Radio Times, the long running and ever popular TV listings magazine, today launches a new website, created by BBC Magazines’ in-house digital team in partnership with TV personalisation specialists MetaBroadcast, and design consultancy, Method.
Designed to make finding out what’s on the telly box as easy as it’s ever been, the site takes its design cues from the Radio Times magazine, using the same font (Tobias Frere-Jones’ Interstate) and also white pages overlaid with rich imagery. There’s a what’s on grid which allows visitors to the site see at a glance what’s on when, but even more handy is the new Watchlist function that lets users nominate favourite shows so that Watchlist can keep them updated as to when they’re on or repeated – and also where to find them on demand.
Other new features include expanded coverage of cinema, with clips, trailers and local cinema search; a buzz chart that responds to activity on the RadioTimes.com site and also sites such as Twitter to show what TV, radio shows and films people are talking about; episode guides and reviews; and star ratings for approximately 27,000 films.
“The design need was to bring the usefulness of the magazine to the digital age,” says Áthila Armstrong, creative director at Method. “Radio Times had been used for decades as the prime entertainment planner and we used this as the primary objective for the new design.”
In terms of functionality, regular users of the site will start to find that the site is full of information they’re interested, as the site learns what individual users are interested in. “The site also becomes gradually more personal, the more you use it,” explains Matt Walton, BBC Magazines’ in-house digital team who led the project. “First time users will get recommendations largely led by the editorial team. As you spend time with us we use your interactions – what you follow, ignore and click on – to help us make you recommendations to suit you. We’ll drop the editorial selections we know you won’t like, in favour of automated suggestions that we think you will. The idea is we don’t hit you with personal content straight away, but that the site evolves over time and only starts to recommend you things that we know are right.”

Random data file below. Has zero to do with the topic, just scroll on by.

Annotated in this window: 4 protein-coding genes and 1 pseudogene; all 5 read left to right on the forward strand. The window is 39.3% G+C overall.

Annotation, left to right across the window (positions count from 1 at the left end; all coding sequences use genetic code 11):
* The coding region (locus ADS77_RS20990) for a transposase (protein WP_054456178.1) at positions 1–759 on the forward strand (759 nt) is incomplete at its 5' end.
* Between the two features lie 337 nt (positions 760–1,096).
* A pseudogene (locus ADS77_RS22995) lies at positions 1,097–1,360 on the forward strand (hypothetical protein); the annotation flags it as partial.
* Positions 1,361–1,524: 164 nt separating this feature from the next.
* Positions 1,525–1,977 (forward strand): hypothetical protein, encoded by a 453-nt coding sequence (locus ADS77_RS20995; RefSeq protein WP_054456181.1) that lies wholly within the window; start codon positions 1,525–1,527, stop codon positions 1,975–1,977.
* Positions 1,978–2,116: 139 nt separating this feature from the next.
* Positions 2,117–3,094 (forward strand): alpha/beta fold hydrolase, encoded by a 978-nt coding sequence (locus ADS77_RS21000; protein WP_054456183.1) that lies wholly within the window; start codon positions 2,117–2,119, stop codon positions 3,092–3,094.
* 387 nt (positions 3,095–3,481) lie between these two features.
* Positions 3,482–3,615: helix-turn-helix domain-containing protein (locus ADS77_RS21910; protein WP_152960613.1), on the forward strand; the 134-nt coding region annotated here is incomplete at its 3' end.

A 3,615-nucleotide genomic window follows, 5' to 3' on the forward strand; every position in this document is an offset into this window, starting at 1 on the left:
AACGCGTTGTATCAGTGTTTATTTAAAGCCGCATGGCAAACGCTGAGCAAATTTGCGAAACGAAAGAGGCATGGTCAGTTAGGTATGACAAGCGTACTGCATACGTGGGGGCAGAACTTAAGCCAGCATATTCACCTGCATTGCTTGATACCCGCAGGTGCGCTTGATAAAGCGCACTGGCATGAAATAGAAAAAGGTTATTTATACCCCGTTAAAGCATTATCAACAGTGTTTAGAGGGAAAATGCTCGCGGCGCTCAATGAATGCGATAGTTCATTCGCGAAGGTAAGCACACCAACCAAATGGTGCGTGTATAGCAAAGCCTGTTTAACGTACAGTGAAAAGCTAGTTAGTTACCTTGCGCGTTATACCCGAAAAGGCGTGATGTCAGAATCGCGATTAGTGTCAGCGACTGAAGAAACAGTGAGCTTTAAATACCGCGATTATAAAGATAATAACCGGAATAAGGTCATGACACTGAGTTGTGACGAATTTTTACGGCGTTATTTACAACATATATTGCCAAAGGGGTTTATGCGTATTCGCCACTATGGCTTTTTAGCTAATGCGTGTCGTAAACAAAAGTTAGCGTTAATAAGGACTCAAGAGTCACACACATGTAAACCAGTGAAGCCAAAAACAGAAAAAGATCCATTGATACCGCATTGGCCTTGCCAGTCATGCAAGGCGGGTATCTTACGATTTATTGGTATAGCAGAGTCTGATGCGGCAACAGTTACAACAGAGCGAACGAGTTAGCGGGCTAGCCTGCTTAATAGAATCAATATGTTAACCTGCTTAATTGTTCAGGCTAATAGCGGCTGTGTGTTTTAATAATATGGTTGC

“The biggest challenge was how to tempt people away from the listings grid and get them to spend longer with us. The traditional use of the Radio Times has been for people to nip in and check what’s on TV tonight. The aim of the new site is to encourage you to snack on our fabulous news and features, discover what to watch, find out more while you’re watching it and then come back and share your opinions once you’ve seen it. Or if you missed it, find out where you can catch up. Our aim is to be a really useful guide and companion to the best TV, film and radio.”
The site is currently viewable online at RadioTimes.com although the site still says it’s the beta version. The plan is that the site will continue to develop over the coming months, and will introduce more social network features and start rolling out to platforms such as mobile and tablets. And, in the unlikely event of the site crashing while you’re on it, you’ll find you have the above “something went wrong” page to enjoy which features a “test card” complete with a grinning Terry Wogan.